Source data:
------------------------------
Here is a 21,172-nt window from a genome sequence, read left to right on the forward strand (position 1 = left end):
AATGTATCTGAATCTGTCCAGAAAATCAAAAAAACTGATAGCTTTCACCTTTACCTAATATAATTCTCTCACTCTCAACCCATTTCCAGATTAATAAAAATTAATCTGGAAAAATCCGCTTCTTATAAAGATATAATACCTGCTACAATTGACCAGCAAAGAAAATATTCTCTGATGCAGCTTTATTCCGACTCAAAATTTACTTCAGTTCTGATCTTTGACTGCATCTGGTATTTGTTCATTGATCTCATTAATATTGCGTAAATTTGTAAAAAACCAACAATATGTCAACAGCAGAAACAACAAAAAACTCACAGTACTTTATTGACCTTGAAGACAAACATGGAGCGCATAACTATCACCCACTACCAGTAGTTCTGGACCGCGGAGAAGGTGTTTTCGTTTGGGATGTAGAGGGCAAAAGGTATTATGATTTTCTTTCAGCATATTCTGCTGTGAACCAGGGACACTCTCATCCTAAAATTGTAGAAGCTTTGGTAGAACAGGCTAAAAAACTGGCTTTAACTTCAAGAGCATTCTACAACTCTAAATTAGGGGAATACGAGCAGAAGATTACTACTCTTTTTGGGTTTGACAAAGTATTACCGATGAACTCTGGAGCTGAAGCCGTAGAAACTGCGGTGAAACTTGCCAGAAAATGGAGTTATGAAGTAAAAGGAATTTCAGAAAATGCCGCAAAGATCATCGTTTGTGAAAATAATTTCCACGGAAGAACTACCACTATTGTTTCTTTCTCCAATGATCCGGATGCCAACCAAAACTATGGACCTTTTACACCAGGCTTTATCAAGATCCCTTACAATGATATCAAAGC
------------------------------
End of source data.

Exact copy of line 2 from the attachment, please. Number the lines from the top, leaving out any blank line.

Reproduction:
AATGTATCTGAATCTGTCCAGAAAATCAAAAAAACTGATAGCTTTCACCTTTACCTAATATAATTCTCTCACTCTCAACCCATTTCCAGATTAATAAAAATTAATCTGGAAAAATCCGCTTCTTATAAAGATATAATACCTGCTACAATTGACCAGCAAAGAAAATATTCTCTGATGCAGCTTTATTCCGACTCAAAATTTACTTCAGTTCTGATCTTTGACTGCATCTGGTATTTGTTCATTGATCTCATTAATATTGCGTAAATTTGTAAAAAACCAACAATATGTCAACAGCAGAAACAACAAAAAACTCACAGTACTTTATTGACCTTGAAGACAAACATGGAGCGCATAACTATCACCCACTACCAGTAGTTCTGGACCGCGGAGAAGGTGTTTTCGTTTGGGATGTAGAGGGCAAAAGGTATTATGATTTTCTTTCAGCATATTCTGCTGTGAACCAGGGACACTCTCATCCTAAAATTGTAGAAGCTTTGGTAGAACAGGCTAAAAAACTGGCTTTAACTTCAAGAGCATTCTACAACTCTAAATTAGGGGAATACGAGCAGAAGATTACTACTCTTTTTGGGTTTGACAAAGTATTACCGATGAACTCTGGAGCTGAAGCCGTAGAAACTGCGGTGAAACTTGCCAGAAAATGGAGTTATGAAGTAAAAGGAATTTCAGAAAATGCCGCAAAGATCATCGTTTGTGAAAATAATTTCCACGGAAGAACTACCACTATTGTTTCTTTCTCCAATGATCCGGATGCCAACCAAAACTATGGACCTTTTACACCAGGCTTTATCAAGATCCCTTACAATGATATCAAAGC